The lockers- oh jeez, these lockers are no joke confusing. I probably spent 15 minutes, just trying to figure the darn thing out. It works with your wrist band, and some voodoo magic. There are pictures and explanations up all over the locker room, but I ended up having to ask one of the nice staff members walking around. They squared me away and I was good to head to the showers.
Speaking of showers, the Lagoon highly suggests you shower naked. They want you clean before entering their pool. If you don’t feel comfortable being in the open naked, they do have private shower stalls. Don’t let this be the reason you miss out on the Blue Lagoon.
Protect your hair
HAIR- ladies…and men, follow the hair care recommendations! The Silica mud is great for your skin and awful for your hair. It will not damage your hair, but it will leave it dry and difficult to work with until the minerals are out. There is a way to combat this. 1. Wash your hair with their conditioner before going in, then put a whole boat load in your hair and leave it there. Leave it in until you’re about to leave the Blue Lagoon. I put the conditioner in and then tied my hair in a tight bun, then washed my hair out several times in their shower with their conditioner. 2. You could put a shower cap on to avoid getting your hair wet at all, but most people want the iconic Blue Lagoon picture without a shower cap ruining your photo.
Entering the Lagoon
There are two main ways to enter the Lagoon. One way you go straight from inside, through a door that is in the water (sounds odd, but it’s really cool), then you go through an awesome cave into the lagoon. This is the best option if it’s freezing outside, you stay in that toasty warm water the whole way. The second option is going outside and walking directly into the Lagoon as if you were entering a pool. I would try them both!
Once you are in the water you will notice how warm it is, it runs between 98-104 F year round. The water feels like a big hot tub without the bubbles. You also will notice that different parts of the pool are different temperatures. So, if you’re in a hot pocket, move around. Regardless of temperature pockets, move around! You need to enjoy every square inch of that baby for what you paid!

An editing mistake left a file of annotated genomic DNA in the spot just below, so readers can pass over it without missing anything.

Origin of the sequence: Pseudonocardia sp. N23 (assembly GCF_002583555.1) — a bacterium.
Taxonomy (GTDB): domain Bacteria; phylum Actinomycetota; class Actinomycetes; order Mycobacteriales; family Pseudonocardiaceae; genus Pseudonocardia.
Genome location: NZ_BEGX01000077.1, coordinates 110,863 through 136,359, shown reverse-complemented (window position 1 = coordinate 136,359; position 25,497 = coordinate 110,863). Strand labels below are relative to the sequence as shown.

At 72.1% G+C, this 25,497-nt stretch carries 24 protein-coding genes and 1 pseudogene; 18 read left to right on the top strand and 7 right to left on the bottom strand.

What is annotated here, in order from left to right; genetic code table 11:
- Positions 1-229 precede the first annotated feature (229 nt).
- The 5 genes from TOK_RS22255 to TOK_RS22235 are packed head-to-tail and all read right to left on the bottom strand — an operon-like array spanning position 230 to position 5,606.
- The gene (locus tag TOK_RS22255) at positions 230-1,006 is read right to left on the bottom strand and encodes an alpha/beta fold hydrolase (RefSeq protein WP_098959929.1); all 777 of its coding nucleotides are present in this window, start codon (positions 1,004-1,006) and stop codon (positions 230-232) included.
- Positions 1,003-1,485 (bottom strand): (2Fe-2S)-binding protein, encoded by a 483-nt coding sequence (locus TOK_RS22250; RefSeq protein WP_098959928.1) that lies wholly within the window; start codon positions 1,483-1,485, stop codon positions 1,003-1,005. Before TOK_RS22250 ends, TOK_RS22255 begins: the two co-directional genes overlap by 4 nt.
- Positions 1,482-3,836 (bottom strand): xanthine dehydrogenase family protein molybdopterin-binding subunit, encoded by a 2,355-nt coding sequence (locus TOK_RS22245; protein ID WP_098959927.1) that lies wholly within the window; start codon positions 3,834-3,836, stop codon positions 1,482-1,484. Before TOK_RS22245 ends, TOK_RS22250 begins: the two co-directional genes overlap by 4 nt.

Face mask with Silica mud….yes please!
An interesting find within the water, you will feel the silica mud under your feet. The mud is an interesting mix of sand and mud, they say it is great for your skin. Included in your purchase is a chance to put the silica on your face at the walk up face mask bar, contained within the Lagoon itself. The employees will tell you to let this mask dry before rinsing it off to allow the minerals to soak into your skin.
Swim up bar… uhh yes!
Some other highlights of the Lagoon include a bar in the water. The bar contains both alcoholic and non-alcoholic drinks. We indulged in a non-alcoholic frozen drink which was quite refreshing in the warm pool. The day we went it was 70 F out, and to be in a pool that warm, made for warm bodies. The drink really made the experience that much better. A drink was not included when we went, but one is included in every ticket now, so everyone can experience a refreshing beverage.
About the water-
It sounds a little gross when you think of this water attraction with no chlorine and thousands of people visiting, but rest assured it’s pretty clean. The Blue Lagoon is filled with geothermal seawater, approximately 9 million liters! It also self renews itself every 40 hours, which is an amazing fact. Due to the type minerals contained within the water: silica and algae, most germs can’t live within the waters. Phew!